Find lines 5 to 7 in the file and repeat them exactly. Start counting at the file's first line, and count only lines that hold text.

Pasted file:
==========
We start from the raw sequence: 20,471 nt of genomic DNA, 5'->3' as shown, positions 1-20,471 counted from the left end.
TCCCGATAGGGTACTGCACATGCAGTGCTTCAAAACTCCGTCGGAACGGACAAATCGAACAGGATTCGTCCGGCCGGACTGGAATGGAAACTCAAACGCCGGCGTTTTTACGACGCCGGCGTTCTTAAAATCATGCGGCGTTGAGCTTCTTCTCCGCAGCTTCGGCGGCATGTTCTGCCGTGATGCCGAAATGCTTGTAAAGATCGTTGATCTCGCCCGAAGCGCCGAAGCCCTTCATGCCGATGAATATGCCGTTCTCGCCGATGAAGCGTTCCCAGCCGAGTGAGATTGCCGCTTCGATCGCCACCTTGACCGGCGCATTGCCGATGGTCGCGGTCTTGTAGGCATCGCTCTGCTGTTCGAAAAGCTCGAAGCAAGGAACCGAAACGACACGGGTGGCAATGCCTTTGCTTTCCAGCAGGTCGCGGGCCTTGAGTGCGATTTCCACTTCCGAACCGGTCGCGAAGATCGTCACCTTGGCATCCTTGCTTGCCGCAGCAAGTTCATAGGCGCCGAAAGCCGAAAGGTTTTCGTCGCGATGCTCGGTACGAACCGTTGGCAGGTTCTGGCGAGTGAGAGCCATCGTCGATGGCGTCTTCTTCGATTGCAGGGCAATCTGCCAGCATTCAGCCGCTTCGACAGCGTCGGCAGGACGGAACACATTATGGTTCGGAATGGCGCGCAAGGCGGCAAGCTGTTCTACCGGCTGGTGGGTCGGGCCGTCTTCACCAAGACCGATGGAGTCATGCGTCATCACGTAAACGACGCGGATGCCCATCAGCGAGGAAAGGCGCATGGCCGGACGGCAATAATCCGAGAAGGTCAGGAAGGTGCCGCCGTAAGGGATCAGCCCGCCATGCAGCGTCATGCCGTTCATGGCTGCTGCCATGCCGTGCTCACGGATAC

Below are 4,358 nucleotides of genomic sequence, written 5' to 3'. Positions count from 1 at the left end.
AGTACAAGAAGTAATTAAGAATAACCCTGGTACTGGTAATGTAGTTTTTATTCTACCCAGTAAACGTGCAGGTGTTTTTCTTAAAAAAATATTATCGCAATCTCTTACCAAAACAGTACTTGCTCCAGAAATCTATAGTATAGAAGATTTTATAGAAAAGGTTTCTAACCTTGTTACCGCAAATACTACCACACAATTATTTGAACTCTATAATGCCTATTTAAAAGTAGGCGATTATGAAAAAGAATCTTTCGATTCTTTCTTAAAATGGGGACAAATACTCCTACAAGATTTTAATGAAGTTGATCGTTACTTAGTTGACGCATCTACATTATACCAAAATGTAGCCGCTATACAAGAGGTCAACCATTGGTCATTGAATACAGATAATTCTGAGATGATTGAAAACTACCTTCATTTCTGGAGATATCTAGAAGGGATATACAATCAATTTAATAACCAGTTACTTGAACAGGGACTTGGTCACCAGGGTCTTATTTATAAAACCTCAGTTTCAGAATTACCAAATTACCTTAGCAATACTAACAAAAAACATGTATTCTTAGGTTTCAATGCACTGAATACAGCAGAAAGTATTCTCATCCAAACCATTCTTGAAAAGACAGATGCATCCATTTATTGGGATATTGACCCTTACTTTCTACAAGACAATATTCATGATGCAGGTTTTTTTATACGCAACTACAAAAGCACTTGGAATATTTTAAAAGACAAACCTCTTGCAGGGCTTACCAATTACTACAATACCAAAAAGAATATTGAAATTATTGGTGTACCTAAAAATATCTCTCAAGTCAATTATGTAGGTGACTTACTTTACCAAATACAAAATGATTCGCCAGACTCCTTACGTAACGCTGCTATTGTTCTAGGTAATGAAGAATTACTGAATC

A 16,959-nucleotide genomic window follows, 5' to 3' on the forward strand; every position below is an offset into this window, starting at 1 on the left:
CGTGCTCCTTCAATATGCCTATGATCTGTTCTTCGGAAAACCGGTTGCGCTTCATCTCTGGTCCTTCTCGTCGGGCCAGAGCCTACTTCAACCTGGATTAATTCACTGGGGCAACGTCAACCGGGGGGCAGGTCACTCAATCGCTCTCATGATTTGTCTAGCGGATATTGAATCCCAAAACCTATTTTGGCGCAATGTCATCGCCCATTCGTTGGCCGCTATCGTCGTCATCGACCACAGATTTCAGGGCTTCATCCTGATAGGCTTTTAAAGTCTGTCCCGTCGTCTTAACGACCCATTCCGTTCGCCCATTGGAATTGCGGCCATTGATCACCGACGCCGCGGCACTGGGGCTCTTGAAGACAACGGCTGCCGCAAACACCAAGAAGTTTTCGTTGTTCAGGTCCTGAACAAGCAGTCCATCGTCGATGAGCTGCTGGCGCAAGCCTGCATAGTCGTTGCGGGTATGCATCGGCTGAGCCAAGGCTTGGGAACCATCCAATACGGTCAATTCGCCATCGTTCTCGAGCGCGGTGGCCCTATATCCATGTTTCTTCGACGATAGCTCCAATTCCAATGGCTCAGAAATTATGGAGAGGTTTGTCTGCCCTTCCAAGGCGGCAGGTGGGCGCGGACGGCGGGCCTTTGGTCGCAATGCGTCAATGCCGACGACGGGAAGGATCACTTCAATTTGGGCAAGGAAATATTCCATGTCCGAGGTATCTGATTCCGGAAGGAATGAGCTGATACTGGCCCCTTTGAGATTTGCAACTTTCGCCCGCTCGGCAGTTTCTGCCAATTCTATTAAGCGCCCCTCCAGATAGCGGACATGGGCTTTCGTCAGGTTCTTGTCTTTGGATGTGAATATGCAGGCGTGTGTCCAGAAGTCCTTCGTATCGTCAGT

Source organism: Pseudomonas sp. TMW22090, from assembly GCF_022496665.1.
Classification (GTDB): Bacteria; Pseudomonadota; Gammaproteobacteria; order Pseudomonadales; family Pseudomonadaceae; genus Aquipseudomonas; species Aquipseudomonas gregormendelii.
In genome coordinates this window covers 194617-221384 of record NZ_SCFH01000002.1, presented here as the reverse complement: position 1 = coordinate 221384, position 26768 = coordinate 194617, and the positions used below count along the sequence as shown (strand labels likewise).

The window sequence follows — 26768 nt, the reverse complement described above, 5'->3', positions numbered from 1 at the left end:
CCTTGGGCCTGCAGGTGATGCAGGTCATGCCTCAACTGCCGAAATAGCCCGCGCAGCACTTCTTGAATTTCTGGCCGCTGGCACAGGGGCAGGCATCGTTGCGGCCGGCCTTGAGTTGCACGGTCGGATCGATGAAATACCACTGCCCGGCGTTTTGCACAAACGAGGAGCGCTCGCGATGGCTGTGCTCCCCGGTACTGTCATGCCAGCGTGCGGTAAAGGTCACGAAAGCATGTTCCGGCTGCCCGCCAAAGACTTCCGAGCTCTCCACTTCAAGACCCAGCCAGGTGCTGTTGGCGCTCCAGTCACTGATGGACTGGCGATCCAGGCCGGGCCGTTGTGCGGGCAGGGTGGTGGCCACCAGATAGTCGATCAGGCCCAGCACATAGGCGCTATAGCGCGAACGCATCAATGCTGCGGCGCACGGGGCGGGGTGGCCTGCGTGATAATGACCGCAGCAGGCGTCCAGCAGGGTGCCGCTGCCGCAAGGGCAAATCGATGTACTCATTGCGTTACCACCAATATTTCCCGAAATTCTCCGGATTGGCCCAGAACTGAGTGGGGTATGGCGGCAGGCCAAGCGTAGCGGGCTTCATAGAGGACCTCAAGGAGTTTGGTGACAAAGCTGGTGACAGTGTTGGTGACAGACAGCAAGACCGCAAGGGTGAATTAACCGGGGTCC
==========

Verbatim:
A 16,959-nucleotide genomic window follows, 5' to 3' on the forward strand; every position below is an offset into this window, starting at 1 on the left:
CGTGCTCCTTCAATATGCCTATGATCTGTTCTTCGGAAAACCGGTTGCGCTTCATCTCTGGTCCTTCTCGTCGGGCCAGAGCCTACTTCAACCTGGATTAATTCACTGGGGCAACGTCAACCGGGGGGCAGGTCACTCAATCGCTCTCATGATTTGTCTAGCGGATATTGAATCCCAAAACCTATTTTGGCGCAATGTCATCGCCCATTCGTTGGCCGCTATCGTCGTCATCGACCACAGATTTCAGGGCTTCATCCTGATAGGCTTTTAAAGTCTGTCCCGTCGTCTTAACGACCCATTCCGTTCGCCCATTGGAATTGCGGCCATTGATCACCGACGCCGCGGCACTGGGGCTCTTGAAGACAACGGCTGCCGCAAACACCAAGAAGTTTTCGTTGTTCAGGTCCTGAACAAGCAGTCCATCGTCGATGAGCTGCTGGCGCAAGCCTGCATAGTCGTTGCGGGTATGCATCGGCTGAGCCAAGGCTTGGGAACCATCCAATACGGTCAATTCGCCATCGTTCTCGAGCGCGGTGGCCCTATATCCATGTTTCTTCGACGATAGCTCCAATTCCAATGGCTCAGAAATTATGGAGAGGTTTGTCTGCCCTTCCAAGGCGGCAGGTGGGCGCGGACGGCGGGCCTTTGGTCGCAATGCGTCAATGCCGACGACGGGAAGGATCACTTCAATTTGGGCAAGGAAATATTCCATGTCCGAGGTATCTGATTCCGGAAGGAATGAGCTGATACTGGCCCCTTTGAGATTTGCAACTTTCGCCCGCTCGGCAGTTTCTGCCAATTCTATTAAGCGCCCCTCCAGATAGCGGACATGGGCTTTCGTCAGGTTCTTGTCTTTGGATGTGAATATGCAGGCGTGTGTCCAGAAGTCCTTCGTATCGTCAGT

Source organism: Pseudomonas sp. TMW22090, from assembly GCF_022496665.1.